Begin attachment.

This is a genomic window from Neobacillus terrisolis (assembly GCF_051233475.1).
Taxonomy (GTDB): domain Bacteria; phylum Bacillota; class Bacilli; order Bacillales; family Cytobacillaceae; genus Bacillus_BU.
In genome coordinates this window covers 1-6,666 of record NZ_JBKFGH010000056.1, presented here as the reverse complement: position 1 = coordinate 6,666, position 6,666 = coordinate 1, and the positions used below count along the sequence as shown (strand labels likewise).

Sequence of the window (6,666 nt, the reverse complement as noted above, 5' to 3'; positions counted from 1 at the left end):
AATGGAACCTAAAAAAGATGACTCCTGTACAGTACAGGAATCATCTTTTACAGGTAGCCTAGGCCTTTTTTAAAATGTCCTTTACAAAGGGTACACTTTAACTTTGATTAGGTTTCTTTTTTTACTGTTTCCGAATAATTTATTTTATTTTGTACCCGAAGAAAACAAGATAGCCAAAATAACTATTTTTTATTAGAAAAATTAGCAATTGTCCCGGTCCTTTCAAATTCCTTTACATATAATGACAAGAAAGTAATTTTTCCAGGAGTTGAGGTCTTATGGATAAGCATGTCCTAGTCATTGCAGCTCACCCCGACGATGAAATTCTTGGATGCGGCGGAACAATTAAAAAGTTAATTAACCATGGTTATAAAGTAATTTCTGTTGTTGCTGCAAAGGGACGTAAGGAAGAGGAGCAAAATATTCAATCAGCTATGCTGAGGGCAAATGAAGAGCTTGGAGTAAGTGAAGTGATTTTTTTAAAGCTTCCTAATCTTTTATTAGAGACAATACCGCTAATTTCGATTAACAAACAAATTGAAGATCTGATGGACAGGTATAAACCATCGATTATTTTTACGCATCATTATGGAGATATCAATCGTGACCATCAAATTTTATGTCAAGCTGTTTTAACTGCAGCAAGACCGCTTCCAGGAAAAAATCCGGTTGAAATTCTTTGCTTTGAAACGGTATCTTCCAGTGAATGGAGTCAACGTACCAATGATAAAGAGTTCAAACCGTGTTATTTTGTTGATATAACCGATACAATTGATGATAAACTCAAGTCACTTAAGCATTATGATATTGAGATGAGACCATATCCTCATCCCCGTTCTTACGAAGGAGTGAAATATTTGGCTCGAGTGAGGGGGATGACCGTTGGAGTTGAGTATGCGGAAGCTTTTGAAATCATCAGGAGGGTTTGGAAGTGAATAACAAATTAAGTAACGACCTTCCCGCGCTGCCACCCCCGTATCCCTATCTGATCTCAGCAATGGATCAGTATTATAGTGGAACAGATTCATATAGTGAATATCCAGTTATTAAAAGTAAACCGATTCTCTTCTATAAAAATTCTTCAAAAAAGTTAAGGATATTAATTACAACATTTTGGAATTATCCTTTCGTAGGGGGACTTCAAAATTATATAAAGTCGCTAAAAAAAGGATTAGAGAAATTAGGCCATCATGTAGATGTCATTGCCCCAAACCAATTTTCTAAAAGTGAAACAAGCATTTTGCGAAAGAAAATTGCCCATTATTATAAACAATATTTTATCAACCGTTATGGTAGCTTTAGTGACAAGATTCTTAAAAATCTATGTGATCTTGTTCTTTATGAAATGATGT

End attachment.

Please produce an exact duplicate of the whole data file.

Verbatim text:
This is a genomic window from Neobacillus terrisolis (assembly GCF_051233475.1).
Taxonomy (GTDB): domain Bacteria; phylum Bacillota; class Bacilli; order Bacillales; family Cytobacillaceae; genus Bacillus_BU.
In genome coordinates this window covers 1-6,666 of record NZ_JBKFGH010000056.1, presented here as the reverse complement: position 1 = coordinate 6,666, position 6,666 = coordinate 1, and the positions used below count along the sequence as shown (strand labels likewise).

Sequence of the window (6,666 nt, the reverse complement as noted above, 5' to 3'; positions counted from 1 at the left end):
AATGGAACCTAAAAAAGATGACTCCTGTACAGTACAGGAATCATCTTTTACAGGTAGCCTAGGCCTTTTTTAAAATGTCCTTTACAAAGGGTACACTTTAACTTTGATTAGGTTTCTTTTTTTACTGTTTCCGAATAATTTATTTTATTTTGTACCCGAAGAAAACAAGATAGCCAAAATAACTATTTTTTATTAGAAAAATTAGCAATTGTCCCGGTCCTTTCAAATTCCTTTACATATAATGACAAGAAAGTAATTTTTCCAGGAGTTGAGGTCTTATGGATAAGCATGTCCTAGTCATTGCAGCTCACCCCGACGATGAAATTCTTGGATGCGGCGGAACAATTAAAAAGTTAATTAACCATGGTTATAAAGTAATTTCTGTTGTTGCTGCAAAGGGACGTAAGGAAGAGGAGCAAAATATTCAATCAGCTATGCTGAGGGCAAATGAAGAGCTTGGAGTAAGTGAAGTGATTTTTTTAAAGCTTCCTAATCTTTTATTAGAGACAATACCGCTAATTTCGATTAACAAACAAATTGAAGATCTGATGGACAGGTATAAACCATCGATTATTTTTACGCATCATTATGGAGATATCAATCGTGACCATCAAATTTTATGTCAAGCTGTTTTAACTGCAGCAAGACCGCTTCCAGGAAAAAATCCGGTTGAAATTCTTTGCTTTGAAACGGTATCTTCCAGTGAATGGAGTCAACGTACCAATGATAAAGAGTTCAAACCGTGTTATTTTGTTGATATAACCGATACAATTGATGATAAACTCAAGTCACTTAAGCATTATGATATTGAGATGAGACCATATCCTCATCCCCGTTCTTACGAAGGAGTGAAATATTTGGCTCGAGTGAGGGGGATGACCGTTGGAGTTGAGTATGCGGAAGCTTTTGAAATCATCAGGAGGGTTTGGAAGTGAATAACAAATTAAGTAACGACCTTCCCGCGCTGCCACCCCCGTATCCCTATCTGATCTCAGCAATGGATCAGTATTATAGTGGAACAGATTCATATAGTGAATATCCAGTTATTAAAAGTAAACCGATTCTCTTCTATAAAAATTCTTCAAAAAAGTTAAGGATATTAATTACAACATTTTGGAATTATCCTTTCGTAGGGGGACTTCAAAATTATATAAAGTCGCTAAAAAAAGGATTAGAGAAATTAGGCCATCATGTAGATGTCATTGCCCCAAACCAATTTTCTAAAAGTGAAACAAGCATTTTGCGAAAGAAAATTGCCCATTATTATAAACAATATTTTATCAACCGTTATGGTAGCTTTAGTGACAAGATTCTTAAAAATCTATGTGATCTTGTTCTTTATGAAATGATGT